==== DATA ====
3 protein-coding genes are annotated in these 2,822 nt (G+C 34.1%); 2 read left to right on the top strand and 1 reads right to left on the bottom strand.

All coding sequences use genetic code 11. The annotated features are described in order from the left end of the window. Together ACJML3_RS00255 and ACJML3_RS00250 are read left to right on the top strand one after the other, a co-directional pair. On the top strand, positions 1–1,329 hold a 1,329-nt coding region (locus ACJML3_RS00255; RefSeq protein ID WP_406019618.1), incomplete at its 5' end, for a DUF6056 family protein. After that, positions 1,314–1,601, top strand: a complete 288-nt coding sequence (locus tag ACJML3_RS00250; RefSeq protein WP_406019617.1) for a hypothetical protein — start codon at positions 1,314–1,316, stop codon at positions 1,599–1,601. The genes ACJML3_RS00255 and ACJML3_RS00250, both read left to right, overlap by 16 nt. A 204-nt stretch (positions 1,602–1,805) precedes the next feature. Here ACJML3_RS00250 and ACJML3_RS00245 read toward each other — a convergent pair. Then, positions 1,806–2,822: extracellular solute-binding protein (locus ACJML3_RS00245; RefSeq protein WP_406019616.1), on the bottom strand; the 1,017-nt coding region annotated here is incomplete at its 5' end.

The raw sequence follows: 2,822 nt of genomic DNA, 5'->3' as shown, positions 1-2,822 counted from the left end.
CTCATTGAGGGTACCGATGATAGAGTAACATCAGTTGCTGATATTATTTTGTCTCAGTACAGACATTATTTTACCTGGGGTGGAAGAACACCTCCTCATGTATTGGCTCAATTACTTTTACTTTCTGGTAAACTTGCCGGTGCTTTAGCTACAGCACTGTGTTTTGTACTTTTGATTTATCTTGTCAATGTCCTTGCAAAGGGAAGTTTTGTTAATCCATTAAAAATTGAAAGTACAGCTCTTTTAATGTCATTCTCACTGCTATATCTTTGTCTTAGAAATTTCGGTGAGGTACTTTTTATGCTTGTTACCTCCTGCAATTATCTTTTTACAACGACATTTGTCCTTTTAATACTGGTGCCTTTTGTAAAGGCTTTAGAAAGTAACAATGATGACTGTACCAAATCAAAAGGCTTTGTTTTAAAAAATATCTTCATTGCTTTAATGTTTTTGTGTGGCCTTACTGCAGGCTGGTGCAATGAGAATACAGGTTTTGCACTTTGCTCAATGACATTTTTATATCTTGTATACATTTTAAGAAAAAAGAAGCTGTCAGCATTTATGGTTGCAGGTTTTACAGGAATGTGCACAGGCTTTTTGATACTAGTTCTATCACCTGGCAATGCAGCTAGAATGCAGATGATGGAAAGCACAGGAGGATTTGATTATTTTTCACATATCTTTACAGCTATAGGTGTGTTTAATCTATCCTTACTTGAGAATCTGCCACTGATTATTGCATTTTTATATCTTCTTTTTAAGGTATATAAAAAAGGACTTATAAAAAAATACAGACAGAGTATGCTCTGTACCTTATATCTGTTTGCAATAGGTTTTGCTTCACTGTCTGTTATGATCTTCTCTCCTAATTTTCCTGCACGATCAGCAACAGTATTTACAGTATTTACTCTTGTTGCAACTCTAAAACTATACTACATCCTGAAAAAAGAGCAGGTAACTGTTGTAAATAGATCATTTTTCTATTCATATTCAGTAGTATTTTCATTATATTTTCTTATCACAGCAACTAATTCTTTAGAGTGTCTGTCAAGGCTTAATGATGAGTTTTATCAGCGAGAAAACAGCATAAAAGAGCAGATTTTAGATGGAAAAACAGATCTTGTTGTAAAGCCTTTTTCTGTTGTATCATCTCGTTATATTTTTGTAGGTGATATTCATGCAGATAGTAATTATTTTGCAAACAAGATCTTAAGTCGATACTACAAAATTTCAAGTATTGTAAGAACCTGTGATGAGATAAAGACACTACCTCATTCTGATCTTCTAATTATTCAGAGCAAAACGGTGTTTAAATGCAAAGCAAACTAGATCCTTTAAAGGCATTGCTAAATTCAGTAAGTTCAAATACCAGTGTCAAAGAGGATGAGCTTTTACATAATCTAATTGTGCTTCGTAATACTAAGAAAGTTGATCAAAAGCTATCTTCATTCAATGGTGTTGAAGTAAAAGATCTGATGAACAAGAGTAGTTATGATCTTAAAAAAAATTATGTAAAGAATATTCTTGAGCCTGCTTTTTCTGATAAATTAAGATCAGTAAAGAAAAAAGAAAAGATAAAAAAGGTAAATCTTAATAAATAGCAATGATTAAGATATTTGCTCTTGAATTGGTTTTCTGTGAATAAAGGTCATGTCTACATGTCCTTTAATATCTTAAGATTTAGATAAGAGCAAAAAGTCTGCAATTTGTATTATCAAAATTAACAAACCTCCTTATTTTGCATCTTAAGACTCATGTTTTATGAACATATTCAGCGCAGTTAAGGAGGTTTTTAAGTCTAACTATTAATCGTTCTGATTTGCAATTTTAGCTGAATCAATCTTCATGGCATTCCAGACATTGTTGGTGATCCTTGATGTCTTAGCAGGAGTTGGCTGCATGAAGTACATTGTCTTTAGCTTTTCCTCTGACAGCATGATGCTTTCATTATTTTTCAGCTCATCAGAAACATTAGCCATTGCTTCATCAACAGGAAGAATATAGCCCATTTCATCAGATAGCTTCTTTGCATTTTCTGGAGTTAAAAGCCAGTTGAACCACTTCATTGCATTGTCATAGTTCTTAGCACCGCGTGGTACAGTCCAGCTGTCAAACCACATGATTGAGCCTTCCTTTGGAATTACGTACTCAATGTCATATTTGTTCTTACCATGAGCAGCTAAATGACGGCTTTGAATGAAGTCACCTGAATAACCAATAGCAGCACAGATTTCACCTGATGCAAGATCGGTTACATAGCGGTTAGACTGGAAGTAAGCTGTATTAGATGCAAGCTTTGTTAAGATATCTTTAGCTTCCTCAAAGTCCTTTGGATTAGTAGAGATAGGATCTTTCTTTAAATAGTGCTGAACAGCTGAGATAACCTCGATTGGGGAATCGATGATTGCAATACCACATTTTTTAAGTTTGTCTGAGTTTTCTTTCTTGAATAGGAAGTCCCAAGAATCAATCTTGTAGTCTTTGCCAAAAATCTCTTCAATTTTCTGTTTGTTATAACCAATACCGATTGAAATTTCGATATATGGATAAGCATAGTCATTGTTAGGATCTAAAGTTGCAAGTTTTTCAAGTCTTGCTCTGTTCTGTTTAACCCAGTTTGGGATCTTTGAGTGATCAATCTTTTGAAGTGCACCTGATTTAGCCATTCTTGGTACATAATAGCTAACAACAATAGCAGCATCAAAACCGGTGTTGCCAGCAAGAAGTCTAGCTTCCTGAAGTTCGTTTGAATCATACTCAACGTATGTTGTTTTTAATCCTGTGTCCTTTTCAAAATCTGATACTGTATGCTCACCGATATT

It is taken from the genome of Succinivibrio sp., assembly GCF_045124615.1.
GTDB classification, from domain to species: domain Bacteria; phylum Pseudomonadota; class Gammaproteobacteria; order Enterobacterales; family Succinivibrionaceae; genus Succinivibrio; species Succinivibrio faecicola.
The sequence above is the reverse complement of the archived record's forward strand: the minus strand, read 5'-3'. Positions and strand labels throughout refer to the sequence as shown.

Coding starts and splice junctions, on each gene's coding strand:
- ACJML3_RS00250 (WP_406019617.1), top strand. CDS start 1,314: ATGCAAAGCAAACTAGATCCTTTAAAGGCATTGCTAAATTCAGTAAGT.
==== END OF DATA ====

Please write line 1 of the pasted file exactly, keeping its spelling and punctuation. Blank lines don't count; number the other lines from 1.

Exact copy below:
3 protein-coding genes are annotated in these 2,822 nt (G+C 34.1%); 2 read left to right on the top strand and 1 reads right to left on the bottom strand.